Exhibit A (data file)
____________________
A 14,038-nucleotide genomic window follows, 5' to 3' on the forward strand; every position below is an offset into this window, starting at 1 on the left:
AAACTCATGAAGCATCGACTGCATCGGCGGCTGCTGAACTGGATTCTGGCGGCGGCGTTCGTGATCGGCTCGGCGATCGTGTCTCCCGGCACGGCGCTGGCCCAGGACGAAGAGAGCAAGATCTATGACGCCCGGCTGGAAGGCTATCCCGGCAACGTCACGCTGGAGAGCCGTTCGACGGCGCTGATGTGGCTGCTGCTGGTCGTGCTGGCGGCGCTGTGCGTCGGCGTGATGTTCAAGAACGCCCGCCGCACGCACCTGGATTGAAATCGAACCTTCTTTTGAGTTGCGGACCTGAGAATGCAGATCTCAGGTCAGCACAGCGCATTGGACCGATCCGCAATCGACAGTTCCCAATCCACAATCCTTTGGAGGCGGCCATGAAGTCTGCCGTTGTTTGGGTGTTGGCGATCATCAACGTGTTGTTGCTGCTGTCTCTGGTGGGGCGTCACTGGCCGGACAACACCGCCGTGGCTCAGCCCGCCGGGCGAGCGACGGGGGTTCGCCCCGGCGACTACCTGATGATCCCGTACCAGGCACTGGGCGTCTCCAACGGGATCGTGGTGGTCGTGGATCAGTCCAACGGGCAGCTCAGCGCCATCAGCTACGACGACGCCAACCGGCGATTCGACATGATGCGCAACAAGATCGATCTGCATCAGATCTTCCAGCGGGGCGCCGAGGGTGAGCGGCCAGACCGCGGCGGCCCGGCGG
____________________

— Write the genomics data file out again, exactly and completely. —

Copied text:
A 14,038-nucleotide genomic window follows, 5' to 3' on the forward strand; every position below is an offset into this window, starting at 1 on the left:
AAACTCATGAAGCATCGACTGCATCGGCGGCTGCTGAACTGGATTCTGGCGGCGGCGTTCGTGATCGGCTCGGCGATCGTGTCTCCCGGCACGGCGCTGGCCCAGGACGAAGAGAGCAAGATCTATGACGCCCGGCTGGAAGGCTATCCCGGCAACGTCACGCTGGAGAGCCGTTCGACGGCGCTGATGTGGCTGCTGCTGGTCGTGCTGGCGGCGCTGTGCGTCGGCGTGATGTTCAAGAACGCCCGCCGCACGCACCTGGATTGAAATCGAACCTTCTTTTGAGTTGCGGACCTGAGAATGCAGATCTCAGGTCAGCACAGCGCATTGGACCGATCCGCAATCGACAGTTCCCAATCCACAATCCTTTGGAGGCGGCCATGAAGTCTGCCGTTGTTTGGGTGTTGGCGATCATCAACGTGTTGTTGCTGCTGTCTCTGGTGGGGCGTCACTGGCCGGACAACACCGCCGTGGCTCAGCCCGCCGGGCGAGCGACGGGGGTTCGCCCCGGCGACTACCTGATGATCCCGTACCAGGCACTGGGCGTCTCCAACGGGATCGTGGTGGTCGTGGATCAGTCCAACGGGCAGCTCAGCGCCATCAGCTACGACGACGCCAACCGGCGATTCGACATGATGCGCAACAAGATCGATCTGCATCAGATCTTCCAGCGGGGCGCCGAGGGTGAGCGGCCAGACCGCGGCGGCCCGGCGG